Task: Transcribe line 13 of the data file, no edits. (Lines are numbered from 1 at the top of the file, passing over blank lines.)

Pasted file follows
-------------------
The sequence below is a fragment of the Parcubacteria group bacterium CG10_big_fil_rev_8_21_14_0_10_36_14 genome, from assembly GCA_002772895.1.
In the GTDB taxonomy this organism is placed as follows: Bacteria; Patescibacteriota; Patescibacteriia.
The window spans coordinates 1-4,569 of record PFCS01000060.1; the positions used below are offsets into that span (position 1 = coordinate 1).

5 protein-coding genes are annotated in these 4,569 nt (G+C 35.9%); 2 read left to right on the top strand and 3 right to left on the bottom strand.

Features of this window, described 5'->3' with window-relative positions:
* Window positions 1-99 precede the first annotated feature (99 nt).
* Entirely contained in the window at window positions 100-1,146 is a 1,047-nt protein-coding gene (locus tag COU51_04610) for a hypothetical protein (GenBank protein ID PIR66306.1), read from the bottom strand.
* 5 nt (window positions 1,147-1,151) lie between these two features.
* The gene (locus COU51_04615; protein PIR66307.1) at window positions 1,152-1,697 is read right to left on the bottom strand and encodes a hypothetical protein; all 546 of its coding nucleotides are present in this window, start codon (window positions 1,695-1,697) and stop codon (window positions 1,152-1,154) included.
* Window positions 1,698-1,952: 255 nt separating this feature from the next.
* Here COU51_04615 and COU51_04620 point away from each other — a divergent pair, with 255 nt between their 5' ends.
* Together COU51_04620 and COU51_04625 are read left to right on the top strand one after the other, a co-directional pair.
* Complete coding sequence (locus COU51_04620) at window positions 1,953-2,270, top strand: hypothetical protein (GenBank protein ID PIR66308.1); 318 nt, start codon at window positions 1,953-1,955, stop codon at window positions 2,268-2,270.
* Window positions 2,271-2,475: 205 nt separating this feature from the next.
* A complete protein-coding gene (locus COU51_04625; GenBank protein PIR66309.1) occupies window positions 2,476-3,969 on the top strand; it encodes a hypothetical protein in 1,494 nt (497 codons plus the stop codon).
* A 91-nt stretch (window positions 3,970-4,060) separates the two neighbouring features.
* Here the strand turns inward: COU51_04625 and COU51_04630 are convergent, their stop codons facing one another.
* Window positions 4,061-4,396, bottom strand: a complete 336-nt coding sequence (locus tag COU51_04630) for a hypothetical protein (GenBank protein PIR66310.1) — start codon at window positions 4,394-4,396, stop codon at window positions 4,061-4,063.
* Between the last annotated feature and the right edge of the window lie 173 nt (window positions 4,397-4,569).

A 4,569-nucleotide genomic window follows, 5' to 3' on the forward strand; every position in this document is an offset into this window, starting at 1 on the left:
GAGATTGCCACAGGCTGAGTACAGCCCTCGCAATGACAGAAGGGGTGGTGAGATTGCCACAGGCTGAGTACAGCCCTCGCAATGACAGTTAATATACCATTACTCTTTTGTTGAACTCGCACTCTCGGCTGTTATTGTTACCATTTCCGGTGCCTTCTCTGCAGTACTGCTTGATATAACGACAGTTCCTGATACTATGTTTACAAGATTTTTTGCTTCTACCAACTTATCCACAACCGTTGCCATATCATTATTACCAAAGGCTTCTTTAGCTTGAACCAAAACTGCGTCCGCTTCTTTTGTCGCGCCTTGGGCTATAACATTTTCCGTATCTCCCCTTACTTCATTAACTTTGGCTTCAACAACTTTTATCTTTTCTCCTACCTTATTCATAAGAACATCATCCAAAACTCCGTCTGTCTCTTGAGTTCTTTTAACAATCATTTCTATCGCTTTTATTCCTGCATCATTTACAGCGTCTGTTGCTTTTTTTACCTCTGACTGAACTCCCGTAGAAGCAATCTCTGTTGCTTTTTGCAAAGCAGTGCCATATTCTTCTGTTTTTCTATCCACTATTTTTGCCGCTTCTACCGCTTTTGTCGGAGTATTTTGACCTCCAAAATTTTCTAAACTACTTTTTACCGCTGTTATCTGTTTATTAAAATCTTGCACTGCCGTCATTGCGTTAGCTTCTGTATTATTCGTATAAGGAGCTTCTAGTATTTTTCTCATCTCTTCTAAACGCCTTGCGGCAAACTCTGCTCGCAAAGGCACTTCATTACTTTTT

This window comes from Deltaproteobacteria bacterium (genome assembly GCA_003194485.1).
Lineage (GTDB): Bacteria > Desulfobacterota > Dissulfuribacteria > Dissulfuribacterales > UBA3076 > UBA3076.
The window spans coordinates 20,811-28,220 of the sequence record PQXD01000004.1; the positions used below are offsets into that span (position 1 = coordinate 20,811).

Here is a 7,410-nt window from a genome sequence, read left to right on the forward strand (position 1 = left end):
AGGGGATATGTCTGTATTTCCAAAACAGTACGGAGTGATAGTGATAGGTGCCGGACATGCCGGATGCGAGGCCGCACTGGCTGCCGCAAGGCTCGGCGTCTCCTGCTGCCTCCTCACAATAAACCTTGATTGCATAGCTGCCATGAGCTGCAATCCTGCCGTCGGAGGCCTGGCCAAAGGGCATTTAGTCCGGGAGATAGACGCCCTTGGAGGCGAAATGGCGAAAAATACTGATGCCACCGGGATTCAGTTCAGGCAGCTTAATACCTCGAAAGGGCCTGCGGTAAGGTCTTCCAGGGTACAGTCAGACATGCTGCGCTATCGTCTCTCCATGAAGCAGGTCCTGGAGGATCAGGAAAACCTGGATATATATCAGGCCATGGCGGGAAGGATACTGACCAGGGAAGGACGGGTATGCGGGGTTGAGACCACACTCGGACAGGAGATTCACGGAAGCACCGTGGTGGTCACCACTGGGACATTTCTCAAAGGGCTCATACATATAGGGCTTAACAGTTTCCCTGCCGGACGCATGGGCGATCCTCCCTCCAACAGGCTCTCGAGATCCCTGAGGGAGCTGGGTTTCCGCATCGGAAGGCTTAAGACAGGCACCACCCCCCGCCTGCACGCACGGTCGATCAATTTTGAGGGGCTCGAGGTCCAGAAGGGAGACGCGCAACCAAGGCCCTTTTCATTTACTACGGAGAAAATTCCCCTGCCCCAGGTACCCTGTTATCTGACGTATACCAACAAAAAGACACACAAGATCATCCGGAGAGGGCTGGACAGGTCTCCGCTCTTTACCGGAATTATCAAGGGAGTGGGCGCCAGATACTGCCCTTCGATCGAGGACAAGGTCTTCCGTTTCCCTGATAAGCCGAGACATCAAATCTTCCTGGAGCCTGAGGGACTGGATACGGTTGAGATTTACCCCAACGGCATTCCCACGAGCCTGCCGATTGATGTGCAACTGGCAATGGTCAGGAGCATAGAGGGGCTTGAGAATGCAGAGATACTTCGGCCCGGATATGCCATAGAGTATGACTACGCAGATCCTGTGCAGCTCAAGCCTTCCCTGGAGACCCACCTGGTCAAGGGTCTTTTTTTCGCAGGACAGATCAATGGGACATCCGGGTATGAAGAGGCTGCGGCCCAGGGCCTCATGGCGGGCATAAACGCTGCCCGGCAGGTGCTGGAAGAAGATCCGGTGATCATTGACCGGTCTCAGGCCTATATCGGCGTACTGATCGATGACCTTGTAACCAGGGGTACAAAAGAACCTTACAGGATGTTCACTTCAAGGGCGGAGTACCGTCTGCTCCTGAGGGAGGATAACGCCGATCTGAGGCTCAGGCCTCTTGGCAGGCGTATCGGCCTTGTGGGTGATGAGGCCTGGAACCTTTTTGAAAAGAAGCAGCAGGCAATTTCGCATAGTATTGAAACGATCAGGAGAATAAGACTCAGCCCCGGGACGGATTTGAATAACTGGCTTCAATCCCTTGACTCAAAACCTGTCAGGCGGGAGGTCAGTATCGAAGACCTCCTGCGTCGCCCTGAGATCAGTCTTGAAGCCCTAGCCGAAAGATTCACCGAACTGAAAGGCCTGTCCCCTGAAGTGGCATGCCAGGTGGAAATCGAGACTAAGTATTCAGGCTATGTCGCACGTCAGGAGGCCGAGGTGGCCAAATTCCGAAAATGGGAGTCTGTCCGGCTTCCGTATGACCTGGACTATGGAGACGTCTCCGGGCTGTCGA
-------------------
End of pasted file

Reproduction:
* Complete coding sequence (locus COU51_04620) at window positions 1,953-2,270, top strand: hypothetical protein (GenBank protein ID PIR66308.1); 318 nt, start codon at window positions 1,953-1,955, stop codon at window positions 2,268-2,270.